Interestingly, the British created the first Port wines. In the 17th century, British merchants started buying Portuguese table wines to fulfill the growing demand in the United Kingdom. These wines were made in the Portuguese inland along the river Douro. To bring them to Britain, the merchant had to travel a long distance: from the Douro Valley to Porto’s harbor and then along the coast of Portugal, Spain, and France to England.
During this long journey, the wines often spoiled, especially in summer. To prevent that, the merchants decided to add spirits to the wine to prolong its lifespan. That was how Port wine was invented.
Today, Port wine is a protected wine that is subject to strict regulations. Vintners can make it from various red and white varietals. But after the fermentation, they have to let it age in oak barrels for at least two years. Many producers go way beyond this requirement, though, and let their wines mature for up to 40 years.
Most Port wines are red and deliciously sweet. The younger styles feature aromas of red and black fruit, nuts, and chocolate. Older wines offer notes of dried fruits, caramel, vanilla, and spices. You can also find white variations with flavors of green and tropical fruits and roasted nuts. Dry Port wines exist too, but they are relatively rare.
Another famous Portuguese fortified wine comes from the island of Madeira. It’s located in the Atlantic ocean, about 580 miles (930 km) west of Morocco.
Curiously, the first fortified wines from Madeira were accidents. In the 15th century, Madeira was an important supply station for ships. When traveling from Europe to the colonies in the Americas, merchants loaded large quantities of table wines there. During their weeks-long journeys, the Caribbean heat often cooked the wine in the barrels. But it didn’t ruin the wines but improved their flavors instead.
These cooked wines gained popularity not only in the colonies but also in Europe. So winemakers decided to expose their wines to heat during the production process deliberately. They also started to fortify them with brandy to control their sugar content.
Today, modern wineries use heating systems to replicate the cooking process in a less time-consuming way. But others still rely on the traditional winemaking techniques. They let their wines age in large outdoor storages where the sun can heat them slowly. While this process requires more time, the resulting wine typically develops more elegant flavors.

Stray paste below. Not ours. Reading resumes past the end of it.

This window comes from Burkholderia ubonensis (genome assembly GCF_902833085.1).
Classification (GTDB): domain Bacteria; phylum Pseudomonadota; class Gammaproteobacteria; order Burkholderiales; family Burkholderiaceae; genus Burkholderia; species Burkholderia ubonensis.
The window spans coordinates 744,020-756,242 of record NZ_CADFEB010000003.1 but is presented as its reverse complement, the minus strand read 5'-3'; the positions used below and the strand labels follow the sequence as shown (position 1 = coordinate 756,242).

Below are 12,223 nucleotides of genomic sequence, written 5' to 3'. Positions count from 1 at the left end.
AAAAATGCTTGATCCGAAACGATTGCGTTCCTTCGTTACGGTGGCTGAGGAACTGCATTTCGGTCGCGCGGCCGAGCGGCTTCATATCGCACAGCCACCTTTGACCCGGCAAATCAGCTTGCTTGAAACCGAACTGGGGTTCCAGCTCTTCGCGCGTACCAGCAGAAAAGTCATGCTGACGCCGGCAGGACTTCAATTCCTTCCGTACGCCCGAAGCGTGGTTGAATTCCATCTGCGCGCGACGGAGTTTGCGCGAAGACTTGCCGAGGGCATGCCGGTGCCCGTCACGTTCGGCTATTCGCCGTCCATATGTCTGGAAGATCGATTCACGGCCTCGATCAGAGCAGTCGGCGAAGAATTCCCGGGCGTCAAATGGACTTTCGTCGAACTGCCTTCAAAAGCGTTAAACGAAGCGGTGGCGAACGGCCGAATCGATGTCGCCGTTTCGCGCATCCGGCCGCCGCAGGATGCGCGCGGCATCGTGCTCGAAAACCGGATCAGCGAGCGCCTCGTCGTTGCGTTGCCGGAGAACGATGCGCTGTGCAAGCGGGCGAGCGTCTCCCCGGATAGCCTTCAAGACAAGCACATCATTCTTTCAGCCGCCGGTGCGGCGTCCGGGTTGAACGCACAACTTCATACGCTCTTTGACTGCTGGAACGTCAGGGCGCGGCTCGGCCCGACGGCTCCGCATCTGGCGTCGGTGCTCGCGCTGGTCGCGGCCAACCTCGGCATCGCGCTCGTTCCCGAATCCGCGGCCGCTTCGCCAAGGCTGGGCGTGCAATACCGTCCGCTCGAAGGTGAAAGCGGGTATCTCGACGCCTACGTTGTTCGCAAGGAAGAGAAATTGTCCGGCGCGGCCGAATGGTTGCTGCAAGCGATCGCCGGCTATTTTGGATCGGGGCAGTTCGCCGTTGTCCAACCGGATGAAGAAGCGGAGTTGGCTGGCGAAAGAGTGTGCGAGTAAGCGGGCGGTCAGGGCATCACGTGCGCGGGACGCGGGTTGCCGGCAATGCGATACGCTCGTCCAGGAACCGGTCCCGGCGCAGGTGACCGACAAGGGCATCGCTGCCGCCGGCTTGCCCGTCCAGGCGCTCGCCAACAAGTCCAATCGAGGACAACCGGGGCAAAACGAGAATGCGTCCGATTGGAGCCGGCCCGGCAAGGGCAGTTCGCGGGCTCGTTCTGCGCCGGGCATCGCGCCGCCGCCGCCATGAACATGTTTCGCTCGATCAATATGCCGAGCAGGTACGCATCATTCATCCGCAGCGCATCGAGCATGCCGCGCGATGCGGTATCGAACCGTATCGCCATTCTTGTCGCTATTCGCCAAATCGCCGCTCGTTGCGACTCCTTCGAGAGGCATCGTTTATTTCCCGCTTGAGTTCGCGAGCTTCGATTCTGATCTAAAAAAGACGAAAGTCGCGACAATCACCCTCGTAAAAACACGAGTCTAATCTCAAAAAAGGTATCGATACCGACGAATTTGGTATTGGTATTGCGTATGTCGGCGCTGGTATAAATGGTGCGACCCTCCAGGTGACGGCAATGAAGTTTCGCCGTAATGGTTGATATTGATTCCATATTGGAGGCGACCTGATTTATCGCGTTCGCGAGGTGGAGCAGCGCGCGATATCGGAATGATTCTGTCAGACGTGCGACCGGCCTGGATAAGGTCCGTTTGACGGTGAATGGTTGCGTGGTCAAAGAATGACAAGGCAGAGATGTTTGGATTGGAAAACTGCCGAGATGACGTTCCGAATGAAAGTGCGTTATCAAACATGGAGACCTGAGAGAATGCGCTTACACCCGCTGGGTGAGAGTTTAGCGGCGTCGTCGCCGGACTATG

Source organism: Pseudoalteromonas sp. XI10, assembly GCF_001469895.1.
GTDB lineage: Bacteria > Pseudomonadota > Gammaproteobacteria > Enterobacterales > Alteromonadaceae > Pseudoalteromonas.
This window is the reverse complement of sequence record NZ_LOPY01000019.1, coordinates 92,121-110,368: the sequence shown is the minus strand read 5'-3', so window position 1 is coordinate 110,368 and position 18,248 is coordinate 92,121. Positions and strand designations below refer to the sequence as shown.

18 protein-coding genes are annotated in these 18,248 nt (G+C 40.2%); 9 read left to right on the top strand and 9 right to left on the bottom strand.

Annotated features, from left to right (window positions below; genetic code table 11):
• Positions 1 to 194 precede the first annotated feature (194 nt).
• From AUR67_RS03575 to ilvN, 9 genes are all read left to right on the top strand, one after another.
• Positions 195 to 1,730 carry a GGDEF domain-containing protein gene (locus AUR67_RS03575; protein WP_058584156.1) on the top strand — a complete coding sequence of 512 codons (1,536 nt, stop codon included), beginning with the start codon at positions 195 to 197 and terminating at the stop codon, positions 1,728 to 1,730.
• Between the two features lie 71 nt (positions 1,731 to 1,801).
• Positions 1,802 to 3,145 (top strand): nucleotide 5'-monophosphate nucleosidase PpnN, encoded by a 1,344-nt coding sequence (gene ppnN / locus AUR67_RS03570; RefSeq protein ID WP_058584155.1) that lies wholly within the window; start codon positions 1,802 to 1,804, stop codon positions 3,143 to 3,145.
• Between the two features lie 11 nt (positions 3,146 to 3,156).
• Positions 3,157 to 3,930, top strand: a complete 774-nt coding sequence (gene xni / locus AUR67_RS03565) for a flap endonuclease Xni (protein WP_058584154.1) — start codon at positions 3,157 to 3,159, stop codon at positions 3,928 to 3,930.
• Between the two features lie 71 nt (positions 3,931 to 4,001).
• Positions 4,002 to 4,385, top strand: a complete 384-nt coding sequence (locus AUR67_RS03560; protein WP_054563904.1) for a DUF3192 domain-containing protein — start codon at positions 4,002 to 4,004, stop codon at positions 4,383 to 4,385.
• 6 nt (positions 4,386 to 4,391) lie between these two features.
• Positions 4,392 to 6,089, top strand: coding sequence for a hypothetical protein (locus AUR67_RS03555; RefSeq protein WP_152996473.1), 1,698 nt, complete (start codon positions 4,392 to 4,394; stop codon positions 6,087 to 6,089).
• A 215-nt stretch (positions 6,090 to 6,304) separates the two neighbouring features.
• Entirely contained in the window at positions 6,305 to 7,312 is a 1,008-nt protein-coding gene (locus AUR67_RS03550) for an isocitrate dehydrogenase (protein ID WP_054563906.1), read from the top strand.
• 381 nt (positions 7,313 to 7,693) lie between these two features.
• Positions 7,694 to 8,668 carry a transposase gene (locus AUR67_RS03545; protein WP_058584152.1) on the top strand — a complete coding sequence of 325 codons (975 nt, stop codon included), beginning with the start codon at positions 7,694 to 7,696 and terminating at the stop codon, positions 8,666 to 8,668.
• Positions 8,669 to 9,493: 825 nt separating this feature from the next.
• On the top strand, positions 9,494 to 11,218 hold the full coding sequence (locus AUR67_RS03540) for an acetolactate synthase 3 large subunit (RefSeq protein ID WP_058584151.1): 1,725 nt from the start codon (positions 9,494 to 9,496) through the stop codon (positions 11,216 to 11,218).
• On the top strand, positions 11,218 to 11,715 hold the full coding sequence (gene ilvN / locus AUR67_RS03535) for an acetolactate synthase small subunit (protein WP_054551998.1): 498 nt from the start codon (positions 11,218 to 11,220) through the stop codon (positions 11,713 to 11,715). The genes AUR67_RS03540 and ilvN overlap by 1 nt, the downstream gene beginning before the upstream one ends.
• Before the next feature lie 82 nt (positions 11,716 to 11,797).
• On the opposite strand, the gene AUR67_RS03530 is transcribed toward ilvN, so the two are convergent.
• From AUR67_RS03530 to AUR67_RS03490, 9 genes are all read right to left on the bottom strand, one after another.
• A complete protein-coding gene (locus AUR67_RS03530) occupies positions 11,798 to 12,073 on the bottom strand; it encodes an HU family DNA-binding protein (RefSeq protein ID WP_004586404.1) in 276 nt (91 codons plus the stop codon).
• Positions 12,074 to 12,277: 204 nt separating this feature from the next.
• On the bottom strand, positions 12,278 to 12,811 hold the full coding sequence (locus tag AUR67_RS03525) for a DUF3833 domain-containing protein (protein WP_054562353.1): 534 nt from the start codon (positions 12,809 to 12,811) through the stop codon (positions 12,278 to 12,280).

Madeira vintners create a wide variety of fortified wines. Depending on the varietals used, they can be very sweet with flavors of chocolate, caramel, and coffee or dry and crisp with herbal and citrus aromas.
Moscatel de Setúbal
The third type of fortified wine from Portugal is Moscatel de Setúbal (or short: Moscatel). It isn’t as famous as Port or Madeira, but nevertheless, it’s a delicious beverage. Wine lovers enjoy it primarily as a dessert wine, but some also like it as an aperitif.
Moscatel comes from the Península de Setúbal region, just south of the Portuguese capital Lisbon. This region’s soils and climate provide optimal conditions for growing red and white Moscatel grapes (also known as Muscat). These late-ripening, intense-tasting grapes are the main ingredients for Moscatel de Setúbal.
The wine’s production process is remarkable. After the fermentation and fortification with grape spirits, Moscatel wines sit on the lees for at least six months. Next, they spend five years or more in oak barrels to mature further and fully develop their aroma. The result of this process is a deliciously sweet wine with flavors of dried fruits, roasted nuts, fruit marmalades, and Christmas spices.
Italy is world-famous for its table wines. But the country of pasta and pizza also has a great fortified wine to offer: Marsala. It comes from a city with the same name on the island of Sicily in the Mediterranean Sea.